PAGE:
Except for USS Arizona, all of the battleships attacked at Pearl Harbor on 7 December 1941 were later raised, and saw the end of WWII. This three-part series will show their peacetime use and final fates after WWII.
(Recovered in 1945 during the occupation of Japan, this photo was taken by a Japanese airman and shows the opening seconds of the 7 December 1941 attack, and the location of the American battleships: 1) USS Nevada 2) USS Arizona 3) USS West Virginia 4) USS Tennessee 5) USS Oklahoma 6) USS Maryland 7) USS California and 8) USS Pennsylvania, out of the picture to the right. Two other warships are a) USS Vestal and b) USS Neosho. Circled are two Aichi D3A “Val” dive bombers of the strike force.)
USS Nevada (BB-36)
Commissioned in 1916, USS Nevada was the leadship of a two-ship class; the other being USS Oklahoma.
(USS Nevada before WWII.)
USS Nevada was at station F-8, the furthest northeastern end of Battleship Row. At 08:10, USS Nevada was hit by a torpedo on the port side between the two forward main turrets, causing a 4° list which was quickly counterflooded back to zero by damage control teams. At the same time, the engine department fired up the boilers. The torpedo hit was the only damage sustained during the first wave.
At 08:40, USS Nevada got underway (the only battleship to do so during the attack). Meanwhile the second wave began to appear. At 08:59, USS Nevada received signals to stop; at this time the battleship had just passed the damaged USS California, near the southern tip of Ford Island.
(Taken from the Ford Island control tower, this picture shows USS Nevada on fire but in motion during the attack, the only battleship to get underway.)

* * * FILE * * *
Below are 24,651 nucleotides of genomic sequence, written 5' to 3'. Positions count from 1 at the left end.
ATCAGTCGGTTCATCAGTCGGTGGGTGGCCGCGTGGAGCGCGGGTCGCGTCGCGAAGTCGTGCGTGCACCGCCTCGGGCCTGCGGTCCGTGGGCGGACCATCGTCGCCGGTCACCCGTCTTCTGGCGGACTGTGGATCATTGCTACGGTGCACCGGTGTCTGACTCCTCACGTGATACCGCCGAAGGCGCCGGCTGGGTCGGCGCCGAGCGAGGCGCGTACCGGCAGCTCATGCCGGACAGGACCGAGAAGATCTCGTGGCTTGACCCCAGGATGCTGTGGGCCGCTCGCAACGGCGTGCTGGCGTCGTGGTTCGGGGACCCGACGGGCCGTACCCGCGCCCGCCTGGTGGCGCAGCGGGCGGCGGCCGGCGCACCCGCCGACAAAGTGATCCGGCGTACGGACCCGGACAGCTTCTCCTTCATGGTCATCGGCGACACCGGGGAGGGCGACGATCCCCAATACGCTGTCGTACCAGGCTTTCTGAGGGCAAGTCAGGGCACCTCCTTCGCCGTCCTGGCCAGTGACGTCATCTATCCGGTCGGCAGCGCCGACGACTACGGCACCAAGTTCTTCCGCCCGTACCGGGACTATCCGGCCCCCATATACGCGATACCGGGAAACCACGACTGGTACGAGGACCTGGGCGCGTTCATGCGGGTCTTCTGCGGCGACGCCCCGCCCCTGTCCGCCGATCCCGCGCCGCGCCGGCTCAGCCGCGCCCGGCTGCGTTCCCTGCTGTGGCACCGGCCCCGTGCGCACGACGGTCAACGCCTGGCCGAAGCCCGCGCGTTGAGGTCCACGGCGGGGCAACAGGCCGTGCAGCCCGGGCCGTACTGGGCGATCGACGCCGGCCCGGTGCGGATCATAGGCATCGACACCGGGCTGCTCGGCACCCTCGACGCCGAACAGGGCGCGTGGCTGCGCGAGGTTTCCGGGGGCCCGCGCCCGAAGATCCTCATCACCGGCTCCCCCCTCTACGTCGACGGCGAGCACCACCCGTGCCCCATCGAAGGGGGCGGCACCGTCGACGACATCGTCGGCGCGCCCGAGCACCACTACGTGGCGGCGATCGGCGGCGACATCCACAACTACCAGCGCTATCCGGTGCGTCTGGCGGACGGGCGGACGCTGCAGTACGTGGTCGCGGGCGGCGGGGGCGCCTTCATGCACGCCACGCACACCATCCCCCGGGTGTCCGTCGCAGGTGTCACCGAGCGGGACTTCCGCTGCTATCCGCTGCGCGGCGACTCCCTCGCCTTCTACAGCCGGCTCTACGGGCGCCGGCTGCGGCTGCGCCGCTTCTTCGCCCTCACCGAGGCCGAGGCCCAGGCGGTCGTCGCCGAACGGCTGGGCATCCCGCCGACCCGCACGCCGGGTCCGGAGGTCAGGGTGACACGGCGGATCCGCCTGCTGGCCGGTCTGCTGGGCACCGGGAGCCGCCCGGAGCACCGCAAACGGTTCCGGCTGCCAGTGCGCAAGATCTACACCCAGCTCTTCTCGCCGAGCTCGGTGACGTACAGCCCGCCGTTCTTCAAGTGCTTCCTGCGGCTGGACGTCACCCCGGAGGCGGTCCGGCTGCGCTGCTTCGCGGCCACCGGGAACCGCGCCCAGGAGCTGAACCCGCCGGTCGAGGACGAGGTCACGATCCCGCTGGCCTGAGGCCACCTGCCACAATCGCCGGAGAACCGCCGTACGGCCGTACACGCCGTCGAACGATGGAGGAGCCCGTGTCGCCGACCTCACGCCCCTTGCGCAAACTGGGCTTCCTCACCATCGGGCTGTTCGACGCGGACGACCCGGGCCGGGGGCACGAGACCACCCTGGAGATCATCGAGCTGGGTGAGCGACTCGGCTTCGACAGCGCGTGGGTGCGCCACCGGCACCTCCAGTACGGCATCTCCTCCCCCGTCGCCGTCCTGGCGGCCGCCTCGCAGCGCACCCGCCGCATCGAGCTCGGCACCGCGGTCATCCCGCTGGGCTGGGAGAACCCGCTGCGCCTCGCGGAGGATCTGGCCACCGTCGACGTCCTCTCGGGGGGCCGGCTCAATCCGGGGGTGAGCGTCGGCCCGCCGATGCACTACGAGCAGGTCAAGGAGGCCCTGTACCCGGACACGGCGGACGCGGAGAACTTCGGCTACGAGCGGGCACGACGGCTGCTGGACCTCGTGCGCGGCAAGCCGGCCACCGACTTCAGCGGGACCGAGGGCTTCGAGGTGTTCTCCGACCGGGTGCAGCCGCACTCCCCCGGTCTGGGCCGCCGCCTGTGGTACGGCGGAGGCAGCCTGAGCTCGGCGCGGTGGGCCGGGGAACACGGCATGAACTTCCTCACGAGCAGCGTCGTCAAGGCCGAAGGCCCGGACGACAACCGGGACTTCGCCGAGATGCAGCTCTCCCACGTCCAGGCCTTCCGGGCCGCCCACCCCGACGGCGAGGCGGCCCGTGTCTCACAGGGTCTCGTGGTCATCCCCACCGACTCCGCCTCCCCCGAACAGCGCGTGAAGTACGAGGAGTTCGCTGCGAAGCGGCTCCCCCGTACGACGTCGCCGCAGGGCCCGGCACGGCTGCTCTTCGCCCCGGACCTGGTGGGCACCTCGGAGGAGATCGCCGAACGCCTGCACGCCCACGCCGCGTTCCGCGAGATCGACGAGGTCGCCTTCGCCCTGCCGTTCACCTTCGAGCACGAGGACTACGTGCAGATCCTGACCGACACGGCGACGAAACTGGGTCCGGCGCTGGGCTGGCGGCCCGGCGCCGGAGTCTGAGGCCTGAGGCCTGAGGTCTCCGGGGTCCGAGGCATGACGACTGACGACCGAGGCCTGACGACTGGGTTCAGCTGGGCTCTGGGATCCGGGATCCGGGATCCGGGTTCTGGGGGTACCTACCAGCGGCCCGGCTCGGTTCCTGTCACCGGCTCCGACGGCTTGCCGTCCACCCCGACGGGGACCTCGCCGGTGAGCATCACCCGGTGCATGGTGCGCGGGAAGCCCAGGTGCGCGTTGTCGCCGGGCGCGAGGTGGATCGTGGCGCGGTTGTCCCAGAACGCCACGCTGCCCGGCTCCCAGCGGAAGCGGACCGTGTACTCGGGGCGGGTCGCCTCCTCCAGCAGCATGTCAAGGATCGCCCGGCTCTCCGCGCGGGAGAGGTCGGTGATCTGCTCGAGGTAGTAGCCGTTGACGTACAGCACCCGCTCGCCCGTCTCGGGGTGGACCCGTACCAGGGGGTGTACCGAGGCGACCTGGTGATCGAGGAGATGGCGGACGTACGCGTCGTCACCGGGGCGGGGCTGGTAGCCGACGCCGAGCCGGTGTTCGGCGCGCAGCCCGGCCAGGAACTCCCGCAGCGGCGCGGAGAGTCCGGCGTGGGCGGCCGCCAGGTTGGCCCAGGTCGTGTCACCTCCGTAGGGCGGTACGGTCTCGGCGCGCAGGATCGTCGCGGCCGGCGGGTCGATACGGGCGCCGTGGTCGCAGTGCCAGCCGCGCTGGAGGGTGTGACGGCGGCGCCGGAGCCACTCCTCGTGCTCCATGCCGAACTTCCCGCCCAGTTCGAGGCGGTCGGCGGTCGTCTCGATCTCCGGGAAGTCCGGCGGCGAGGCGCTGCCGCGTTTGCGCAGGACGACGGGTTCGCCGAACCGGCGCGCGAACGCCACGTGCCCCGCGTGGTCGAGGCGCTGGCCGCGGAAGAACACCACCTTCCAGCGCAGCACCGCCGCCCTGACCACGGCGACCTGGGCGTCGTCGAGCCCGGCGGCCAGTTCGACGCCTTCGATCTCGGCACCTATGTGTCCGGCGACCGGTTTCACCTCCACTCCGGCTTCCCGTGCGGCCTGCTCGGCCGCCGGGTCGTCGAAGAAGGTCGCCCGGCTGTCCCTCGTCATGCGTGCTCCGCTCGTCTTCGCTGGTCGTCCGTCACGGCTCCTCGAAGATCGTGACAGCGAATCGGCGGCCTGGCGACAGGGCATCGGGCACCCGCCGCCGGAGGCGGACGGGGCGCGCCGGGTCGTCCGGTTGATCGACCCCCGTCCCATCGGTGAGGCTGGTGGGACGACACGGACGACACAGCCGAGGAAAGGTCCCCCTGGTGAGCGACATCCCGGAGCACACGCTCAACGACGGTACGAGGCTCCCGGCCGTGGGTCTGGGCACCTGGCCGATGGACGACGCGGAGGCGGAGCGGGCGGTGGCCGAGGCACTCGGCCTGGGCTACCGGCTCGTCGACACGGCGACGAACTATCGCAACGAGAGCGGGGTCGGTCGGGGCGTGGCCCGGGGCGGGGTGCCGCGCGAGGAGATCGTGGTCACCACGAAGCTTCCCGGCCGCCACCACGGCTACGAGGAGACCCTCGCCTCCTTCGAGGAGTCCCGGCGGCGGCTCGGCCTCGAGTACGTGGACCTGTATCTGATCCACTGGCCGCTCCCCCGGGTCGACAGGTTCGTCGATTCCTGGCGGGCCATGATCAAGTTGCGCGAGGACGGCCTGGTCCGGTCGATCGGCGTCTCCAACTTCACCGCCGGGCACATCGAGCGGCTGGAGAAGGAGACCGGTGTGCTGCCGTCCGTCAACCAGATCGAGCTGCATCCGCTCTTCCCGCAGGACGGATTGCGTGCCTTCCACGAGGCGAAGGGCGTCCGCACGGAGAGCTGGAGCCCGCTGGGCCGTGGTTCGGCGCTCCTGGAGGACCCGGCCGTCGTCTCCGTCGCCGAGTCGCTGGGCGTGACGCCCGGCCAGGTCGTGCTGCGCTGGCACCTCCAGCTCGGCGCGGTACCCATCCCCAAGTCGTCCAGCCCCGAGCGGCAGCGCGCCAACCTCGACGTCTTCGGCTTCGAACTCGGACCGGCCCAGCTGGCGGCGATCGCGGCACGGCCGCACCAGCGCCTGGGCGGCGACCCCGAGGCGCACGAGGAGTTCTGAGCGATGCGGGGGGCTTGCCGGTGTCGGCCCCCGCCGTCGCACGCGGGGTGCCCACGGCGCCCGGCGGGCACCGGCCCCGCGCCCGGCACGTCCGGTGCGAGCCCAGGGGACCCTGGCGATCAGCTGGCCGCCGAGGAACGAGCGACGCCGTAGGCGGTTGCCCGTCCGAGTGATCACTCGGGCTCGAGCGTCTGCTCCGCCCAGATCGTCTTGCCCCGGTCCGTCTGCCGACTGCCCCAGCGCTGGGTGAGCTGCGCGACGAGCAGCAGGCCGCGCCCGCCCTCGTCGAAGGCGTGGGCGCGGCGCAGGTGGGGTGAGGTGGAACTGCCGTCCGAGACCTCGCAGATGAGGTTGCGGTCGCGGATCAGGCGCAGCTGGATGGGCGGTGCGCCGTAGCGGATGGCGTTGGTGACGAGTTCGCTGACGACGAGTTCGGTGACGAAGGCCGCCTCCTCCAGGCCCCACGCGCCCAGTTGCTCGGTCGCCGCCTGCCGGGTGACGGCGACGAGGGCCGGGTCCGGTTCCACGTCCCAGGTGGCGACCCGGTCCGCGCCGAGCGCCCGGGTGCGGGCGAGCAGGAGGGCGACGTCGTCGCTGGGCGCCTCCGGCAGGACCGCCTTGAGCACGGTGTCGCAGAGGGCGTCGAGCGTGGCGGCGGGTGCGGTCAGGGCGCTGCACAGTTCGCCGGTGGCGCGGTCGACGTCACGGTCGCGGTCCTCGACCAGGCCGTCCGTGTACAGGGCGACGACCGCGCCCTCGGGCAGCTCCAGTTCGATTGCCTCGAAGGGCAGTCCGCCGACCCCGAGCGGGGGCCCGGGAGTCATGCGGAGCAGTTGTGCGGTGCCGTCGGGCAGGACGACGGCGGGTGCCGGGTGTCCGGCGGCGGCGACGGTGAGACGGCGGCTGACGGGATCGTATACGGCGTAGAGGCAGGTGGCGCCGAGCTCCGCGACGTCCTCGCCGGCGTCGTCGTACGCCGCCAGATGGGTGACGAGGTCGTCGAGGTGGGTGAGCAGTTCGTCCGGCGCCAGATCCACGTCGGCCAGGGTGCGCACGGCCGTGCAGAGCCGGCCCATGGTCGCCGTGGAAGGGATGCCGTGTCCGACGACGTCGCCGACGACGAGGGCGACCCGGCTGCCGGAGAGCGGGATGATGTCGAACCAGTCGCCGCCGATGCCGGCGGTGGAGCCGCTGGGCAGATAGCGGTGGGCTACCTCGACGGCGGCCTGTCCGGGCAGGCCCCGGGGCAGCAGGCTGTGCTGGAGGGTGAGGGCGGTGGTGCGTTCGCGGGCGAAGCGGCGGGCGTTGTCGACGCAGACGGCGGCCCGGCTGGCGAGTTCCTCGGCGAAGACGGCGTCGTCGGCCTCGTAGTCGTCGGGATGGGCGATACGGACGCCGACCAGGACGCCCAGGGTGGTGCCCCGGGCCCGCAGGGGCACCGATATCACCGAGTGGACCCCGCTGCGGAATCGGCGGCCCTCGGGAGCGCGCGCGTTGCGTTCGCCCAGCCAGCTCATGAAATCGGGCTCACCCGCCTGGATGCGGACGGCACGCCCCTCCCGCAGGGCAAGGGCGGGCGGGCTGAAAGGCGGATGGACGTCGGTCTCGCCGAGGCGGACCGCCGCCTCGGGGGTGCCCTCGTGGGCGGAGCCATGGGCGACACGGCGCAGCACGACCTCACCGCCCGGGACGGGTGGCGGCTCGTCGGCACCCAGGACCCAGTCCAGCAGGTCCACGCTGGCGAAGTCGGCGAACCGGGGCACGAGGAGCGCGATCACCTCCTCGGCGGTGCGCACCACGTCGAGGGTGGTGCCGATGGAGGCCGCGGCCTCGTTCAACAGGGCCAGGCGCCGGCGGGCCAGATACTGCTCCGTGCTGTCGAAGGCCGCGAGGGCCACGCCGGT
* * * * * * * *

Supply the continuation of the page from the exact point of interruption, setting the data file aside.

Sailors ashore at Pearl Harbor observed that of the second wave, two-thirds of the planes peeled off their courses to attack USS Nevada as it tried to sortie. It was possibly a rare instance of the Imperial Japanese Navy breaking planning discipline, because the attack runs on USS Nevada appeared haphazard.
Five bombs hit the battleship in two minutes. One penetrated diagonally and exited through the hull, exploding in the water. A second hit forward and detonated. A third hit forward of the “A” main turret. A fourth actually struck the forward mast platform, then ricocheted down onto the base of the smokestack where it detonated. The fifth penetrated amidships and exploded near the mess deck, starting an internal fire. At the same time, a fire started in the forward superstructure.
As to not block the channel if the ship sank, USS Nevada ran aground near the drydocked destroyer USS Shaw. At 09:01, the magazines of USS Shaw exploded, with hot debris striking USS Nevada causing more problems. At 10:30, it was decided to have tugs push the battleship aground on the opposite side of the channel, as currents at the first grounding spot were swinging the stern back into the traffic lane.
(Run aground, USS Nevada burns while the tug USS Hoga (YT-146) fights the fires. USS Hoga is currently a museum ship in Arkansas, the last warship of either fleet of the Pearl Harbor attack.)